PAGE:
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Who is the new Palestinian prime minister?

In development and the world stage, Fatah official Mohammed Shtayyeh has proven a force to be reckoned with
Mohammed Shtayyeh attends a seminar on aid to the Palestinians organised by the United Nations in 2009 (AFP)
By Shatha Hammad in Ramallah, occupied West Bank

As part of a major shakeup by Palestinian President Mahmoud Abbas, Mohammed Shtayyeh was on Sunday named Palestine’s new prime minister.

But who is he?

Well, unlike his predecessor, the politically independent Rami Hamdallah, he is a long-term Abbas ally.

Furthermore, Abbas’s choice of a Fatah official as prime minister is considered an attempt to please the movement, which wasn’t satisfied by Hamdallah and never accepted former premier Salam Fayyad before that, as they were both seen inconsistent with the movement’s positions.

Mohammed Ibrahim Shtayyeh was born in 1958 in the Palestinian village of Tel, near the city of Nablus, and lived there until moving to Birzeit University in Ramallah where he studied economics and business.

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His studies then took him to Brighton, England, where he received a PhD in economic development in 1989.

Shtayyeh largely stayed in academia until the early '90s, though he also briefly worked as a journalist for a newspaper called al-Shaab.

However, in 1994 he started making waves in Palestinian politics, co-founding the Palestinian Economic Council for Development and Reconstruction (PECDAR), an institution that shapes and builds development policies for the Palestinian Authority.

Under late Palestinian leader Yasser Arafat, Shtayyeh took administrative and financial responsibilities at PECDAR, later becoming the body’s president.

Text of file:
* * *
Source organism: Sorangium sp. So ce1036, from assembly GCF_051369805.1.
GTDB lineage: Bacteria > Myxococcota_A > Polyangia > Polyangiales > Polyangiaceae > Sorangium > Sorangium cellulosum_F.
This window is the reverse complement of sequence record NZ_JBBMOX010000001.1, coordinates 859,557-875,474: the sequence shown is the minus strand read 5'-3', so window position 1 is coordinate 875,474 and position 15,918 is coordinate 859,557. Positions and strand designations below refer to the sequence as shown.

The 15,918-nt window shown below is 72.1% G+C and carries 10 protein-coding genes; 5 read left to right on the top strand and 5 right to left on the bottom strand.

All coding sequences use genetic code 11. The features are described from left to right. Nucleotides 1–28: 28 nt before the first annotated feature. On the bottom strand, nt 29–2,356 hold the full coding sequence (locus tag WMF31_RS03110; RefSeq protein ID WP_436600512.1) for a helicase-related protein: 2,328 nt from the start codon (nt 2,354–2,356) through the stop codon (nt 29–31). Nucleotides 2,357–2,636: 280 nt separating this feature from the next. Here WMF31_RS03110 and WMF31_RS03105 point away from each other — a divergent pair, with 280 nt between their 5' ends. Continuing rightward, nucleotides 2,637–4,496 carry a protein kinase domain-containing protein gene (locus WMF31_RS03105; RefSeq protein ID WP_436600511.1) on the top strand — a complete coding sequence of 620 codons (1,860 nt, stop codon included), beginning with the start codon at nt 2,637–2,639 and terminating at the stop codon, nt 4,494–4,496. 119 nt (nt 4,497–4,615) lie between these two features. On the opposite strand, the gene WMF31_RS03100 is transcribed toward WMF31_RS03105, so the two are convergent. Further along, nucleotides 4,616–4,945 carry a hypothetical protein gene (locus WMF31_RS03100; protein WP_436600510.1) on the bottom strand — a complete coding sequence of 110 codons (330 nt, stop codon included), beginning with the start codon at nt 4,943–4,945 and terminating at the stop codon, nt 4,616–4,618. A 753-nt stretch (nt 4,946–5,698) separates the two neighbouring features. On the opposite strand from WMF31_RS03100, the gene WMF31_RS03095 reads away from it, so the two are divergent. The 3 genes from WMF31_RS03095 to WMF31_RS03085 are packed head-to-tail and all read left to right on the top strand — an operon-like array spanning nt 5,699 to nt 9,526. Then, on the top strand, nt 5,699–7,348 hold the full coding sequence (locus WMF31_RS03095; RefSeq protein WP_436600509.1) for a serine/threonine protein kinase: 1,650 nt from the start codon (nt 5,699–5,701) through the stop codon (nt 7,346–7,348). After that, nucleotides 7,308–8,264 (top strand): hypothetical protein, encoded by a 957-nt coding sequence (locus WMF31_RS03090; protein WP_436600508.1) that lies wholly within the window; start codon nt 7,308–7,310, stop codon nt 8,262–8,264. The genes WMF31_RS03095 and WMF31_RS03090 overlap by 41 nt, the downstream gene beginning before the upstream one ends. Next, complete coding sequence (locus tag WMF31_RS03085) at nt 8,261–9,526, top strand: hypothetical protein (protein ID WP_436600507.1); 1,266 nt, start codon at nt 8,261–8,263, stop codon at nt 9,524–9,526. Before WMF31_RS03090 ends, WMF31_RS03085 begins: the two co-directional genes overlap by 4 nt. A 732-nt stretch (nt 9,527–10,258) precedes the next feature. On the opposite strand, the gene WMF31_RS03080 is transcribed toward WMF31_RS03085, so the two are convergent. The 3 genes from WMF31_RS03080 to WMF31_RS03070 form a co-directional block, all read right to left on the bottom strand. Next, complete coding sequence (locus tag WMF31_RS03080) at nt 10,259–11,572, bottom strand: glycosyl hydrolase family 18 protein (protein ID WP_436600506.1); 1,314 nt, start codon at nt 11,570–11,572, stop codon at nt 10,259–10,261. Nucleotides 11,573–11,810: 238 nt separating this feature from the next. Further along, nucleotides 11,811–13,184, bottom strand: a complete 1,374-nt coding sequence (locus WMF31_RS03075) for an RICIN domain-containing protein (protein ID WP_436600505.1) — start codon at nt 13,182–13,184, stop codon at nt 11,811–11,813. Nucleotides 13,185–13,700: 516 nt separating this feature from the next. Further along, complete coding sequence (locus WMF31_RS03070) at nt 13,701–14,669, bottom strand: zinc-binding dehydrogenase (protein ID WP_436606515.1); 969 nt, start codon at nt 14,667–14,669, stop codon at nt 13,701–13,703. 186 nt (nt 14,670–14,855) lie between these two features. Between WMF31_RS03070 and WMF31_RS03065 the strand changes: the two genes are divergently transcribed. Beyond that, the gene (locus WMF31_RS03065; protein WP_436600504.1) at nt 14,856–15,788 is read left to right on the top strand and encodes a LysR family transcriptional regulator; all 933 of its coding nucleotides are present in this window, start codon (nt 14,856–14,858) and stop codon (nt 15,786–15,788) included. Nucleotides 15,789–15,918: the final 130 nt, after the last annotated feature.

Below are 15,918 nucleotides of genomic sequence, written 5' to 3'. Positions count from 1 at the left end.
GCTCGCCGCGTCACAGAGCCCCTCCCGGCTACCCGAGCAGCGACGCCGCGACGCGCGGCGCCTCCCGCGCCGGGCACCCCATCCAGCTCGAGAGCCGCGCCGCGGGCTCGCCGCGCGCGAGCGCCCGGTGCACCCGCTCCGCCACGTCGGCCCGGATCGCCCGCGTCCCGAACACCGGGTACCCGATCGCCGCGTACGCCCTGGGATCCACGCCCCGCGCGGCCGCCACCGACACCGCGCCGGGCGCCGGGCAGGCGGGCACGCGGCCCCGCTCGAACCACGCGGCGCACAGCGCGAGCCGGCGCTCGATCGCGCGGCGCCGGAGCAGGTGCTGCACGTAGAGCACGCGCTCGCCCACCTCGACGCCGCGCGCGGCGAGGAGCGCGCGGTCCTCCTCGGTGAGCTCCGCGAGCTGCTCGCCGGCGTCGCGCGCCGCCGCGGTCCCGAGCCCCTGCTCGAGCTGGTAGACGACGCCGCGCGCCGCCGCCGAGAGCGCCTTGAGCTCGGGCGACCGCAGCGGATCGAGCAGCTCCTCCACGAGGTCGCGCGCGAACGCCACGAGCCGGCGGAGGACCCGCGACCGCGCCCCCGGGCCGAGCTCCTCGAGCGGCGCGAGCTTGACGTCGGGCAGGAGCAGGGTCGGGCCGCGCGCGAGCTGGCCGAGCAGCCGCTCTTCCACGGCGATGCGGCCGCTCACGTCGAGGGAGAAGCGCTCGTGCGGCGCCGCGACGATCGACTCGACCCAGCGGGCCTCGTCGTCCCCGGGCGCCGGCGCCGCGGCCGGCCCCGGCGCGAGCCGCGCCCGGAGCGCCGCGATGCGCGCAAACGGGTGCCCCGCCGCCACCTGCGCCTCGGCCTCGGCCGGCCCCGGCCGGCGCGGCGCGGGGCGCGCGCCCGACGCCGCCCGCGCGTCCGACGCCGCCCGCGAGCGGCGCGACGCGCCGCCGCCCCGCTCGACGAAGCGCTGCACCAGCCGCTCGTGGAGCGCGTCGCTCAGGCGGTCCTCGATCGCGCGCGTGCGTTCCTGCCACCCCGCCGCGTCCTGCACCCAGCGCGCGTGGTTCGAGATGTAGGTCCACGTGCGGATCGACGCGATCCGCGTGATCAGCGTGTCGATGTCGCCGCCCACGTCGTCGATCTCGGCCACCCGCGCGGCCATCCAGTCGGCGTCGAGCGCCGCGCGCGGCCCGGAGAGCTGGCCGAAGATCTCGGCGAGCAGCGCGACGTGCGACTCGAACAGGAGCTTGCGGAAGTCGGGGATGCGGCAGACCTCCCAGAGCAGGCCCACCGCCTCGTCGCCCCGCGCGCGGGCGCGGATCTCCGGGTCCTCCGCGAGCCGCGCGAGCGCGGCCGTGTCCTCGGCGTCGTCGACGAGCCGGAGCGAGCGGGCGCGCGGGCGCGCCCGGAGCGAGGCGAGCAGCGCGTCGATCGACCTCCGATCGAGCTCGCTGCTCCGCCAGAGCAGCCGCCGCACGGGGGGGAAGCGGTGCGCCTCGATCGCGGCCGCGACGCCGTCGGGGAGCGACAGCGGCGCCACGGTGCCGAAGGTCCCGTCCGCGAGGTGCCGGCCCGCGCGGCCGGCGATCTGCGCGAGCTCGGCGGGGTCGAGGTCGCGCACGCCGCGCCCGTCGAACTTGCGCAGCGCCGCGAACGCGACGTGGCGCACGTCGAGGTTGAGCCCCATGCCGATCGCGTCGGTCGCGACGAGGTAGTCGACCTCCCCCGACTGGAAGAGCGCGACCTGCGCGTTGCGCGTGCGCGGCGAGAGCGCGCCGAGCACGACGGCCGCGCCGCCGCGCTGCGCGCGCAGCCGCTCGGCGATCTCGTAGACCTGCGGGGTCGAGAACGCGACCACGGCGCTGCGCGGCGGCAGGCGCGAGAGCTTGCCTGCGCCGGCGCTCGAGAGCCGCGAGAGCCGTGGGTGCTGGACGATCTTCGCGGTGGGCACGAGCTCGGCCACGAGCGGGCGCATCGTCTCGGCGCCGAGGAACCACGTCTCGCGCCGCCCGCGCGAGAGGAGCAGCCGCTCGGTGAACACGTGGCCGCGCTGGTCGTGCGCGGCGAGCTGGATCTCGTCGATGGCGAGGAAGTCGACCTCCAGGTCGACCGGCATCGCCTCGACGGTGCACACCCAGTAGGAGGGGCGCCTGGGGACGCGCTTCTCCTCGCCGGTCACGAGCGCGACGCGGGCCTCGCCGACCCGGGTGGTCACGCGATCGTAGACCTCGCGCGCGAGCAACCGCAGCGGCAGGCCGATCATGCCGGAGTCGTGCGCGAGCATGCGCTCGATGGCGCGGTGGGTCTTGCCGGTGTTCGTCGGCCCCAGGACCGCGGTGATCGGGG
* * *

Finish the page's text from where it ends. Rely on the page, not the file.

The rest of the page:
He also founded the National Institute of Information Technology as an attempt to help develop Palestinians’ skills and meet Palestinian development needs, and the National Institute of Management, which trains the cadres of the PA.

Making waves abroad

Shtayyeh’s apparent nous for development has made international cut-through.

In March 2002, Shtayyeh helped establish the Monaco Club, an informal group of individuals with political weight who seek to develop relations between the countries of the Eastern Mediterranean and a just solution to the Israel-Palestine conflict.

In December of the same year, Shtayyeh accepted membership of the World Innovation Foundation, which focuses on global cooperation through scientific and economic means. Many members are Nobel laureates.

Meanwhile, in 1997, Shtayyeh was awarded France’s Order of the First Class Knight, presented by French President Jacques Chirac.

Palestinian politics

On the Palestinian political level, Shtayyeh was elected in 2009 as a member of the Fatah Central Committee, and in 2010 played an important role in negotiations with Israel in Washington.

Prior to that, as the secretary-general of the Palestinian Election Commission, he negotiated with Israel in preparation for 1996’s presidential and legislative elections, the first since the 1993 Oslo Accords.

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He was also the head of the Palestinian delegation to the multilateral negotiations on regional economic cooperation (REDWG), which deals with trade, finance, infrastructure and tourism in the Middle East.

And from 1993-2004, Shtayyeh was also a member of the Palestine Liberation Organisation’s Steering Committee of the Technical Committees in Jerusalem.

Shtayyeh is also a man of letters. He has authored 30 books in both Arabic and English.

One of his first works was Ein Karem: A Destroyed Palestinian Village, published by Birzeit University Research Centre in 1982. His most recent work was published in English by the Pecdar Foundation in 2016, entitled Israeli Settlements and the Two-State Solution.

This article is available in French on Middle East Eye French edition.

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